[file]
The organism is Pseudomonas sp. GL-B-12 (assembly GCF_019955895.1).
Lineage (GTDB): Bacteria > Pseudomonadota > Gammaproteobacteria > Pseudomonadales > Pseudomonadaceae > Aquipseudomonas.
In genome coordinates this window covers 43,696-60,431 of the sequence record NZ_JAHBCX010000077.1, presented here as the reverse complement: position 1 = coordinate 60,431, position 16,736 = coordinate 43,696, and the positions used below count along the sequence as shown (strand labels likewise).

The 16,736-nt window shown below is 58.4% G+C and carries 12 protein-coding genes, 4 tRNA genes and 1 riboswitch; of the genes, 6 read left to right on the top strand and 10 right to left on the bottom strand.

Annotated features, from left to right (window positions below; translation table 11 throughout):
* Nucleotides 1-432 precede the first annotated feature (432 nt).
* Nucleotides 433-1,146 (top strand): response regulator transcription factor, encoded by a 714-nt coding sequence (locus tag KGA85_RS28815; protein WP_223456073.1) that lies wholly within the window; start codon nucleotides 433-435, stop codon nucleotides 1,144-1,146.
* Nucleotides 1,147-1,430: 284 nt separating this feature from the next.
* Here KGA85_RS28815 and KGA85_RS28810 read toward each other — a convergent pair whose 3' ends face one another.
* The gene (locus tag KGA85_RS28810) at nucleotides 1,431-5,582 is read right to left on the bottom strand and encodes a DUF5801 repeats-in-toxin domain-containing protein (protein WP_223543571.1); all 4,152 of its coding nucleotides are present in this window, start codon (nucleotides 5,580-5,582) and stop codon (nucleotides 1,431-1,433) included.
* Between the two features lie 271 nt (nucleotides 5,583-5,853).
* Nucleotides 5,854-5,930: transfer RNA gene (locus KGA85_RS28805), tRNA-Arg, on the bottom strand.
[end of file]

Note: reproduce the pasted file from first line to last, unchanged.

The organism is Pseudomonas sp. GL-B-12 (assembly GCF_019955895.1).
Lineage (GTDB): Bacteria > Pseudomonadota > Gammaproteobacteria > Pseudomonadales > Pseudomonadaceae > Aquipseudomonas.
In genome coordinates this window covers 43,696-60,431 of the sequence record NZ_JAHBCX010000077.1, presented here as the reverse complement: position 1 = coordinate 60,431, position 16,736 = coordinate 43,696, and the positions used below count along the sequence as shown (strand labels likewise).

The 16,736-nt window shown below is 58.4% G+C and carries 12 protein-coding genes, 4 tRNA genes and 1 riboswitch; of the genes, 6 read left to right on the top strand and 10 right to left on the bottom strand.

Annotated features, from left to right (window positions below; translation table 11 throughout):
* Nucleotides 1-432 precede the first annotated feature (432 nt).
* Nucleotides 433-1,146 (top strand): response regulator transcription factor, encoded by a 714-nt coding sequence (locus tag KGA85_RS28815; protein WP_223456073.1) that lies wholly within the window; start codon nucleotides 433-435, stop codon nucleotides 1,144-1,146.
* Nucleotides 1,147-1,430: 284 nt separating this feature from the next.
* Here KGA85_RS28815 and KGA85_RS28810 read toward each other — a convergent pair whose 3' ends face one another.
* The gene (locus tag KGA85_RS28810) at nucleotides 1,431-5,582 is read right to left on the bottom strand and encodes a DUF5801 repeats-in-toxin domain-containing protein (protein WP_223543571.1); all 4,152 of its coding nucleotides are present in this window, start codon (nucleotides 5,580-5,582) and stop codon (nucleotides 1,431-1,433) included.
* Between the two features lie 271 nt (nucleotides 5,583-5,853).
* Nucleotides 5,854-5,930: transfer RNA gene (locus KGA85_RS28805), tRNA-Arg, on the bottom strand.